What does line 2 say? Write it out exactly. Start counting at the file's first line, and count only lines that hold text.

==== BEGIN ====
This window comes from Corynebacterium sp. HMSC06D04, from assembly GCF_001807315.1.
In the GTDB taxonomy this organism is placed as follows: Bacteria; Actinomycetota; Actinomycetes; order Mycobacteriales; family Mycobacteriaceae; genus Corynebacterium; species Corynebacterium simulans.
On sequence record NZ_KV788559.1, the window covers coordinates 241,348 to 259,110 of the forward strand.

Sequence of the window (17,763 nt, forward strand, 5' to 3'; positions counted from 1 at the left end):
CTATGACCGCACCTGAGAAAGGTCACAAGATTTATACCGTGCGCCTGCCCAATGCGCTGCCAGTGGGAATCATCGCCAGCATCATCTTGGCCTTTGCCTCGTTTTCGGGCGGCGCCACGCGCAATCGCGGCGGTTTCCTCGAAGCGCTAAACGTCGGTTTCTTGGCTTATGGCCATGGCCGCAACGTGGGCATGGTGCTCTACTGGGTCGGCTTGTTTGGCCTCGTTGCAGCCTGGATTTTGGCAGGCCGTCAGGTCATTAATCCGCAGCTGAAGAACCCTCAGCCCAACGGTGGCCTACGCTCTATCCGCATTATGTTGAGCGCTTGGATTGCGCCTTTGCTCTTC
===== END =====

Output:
In the GTDB taxonomy this organism is placed as follows: Bacteria; Actinomycetota; Actinomycetes; order Mycobacteriales; family Mycobacteriaceae; genus Corynebacterium; species Corynebacterium simulans.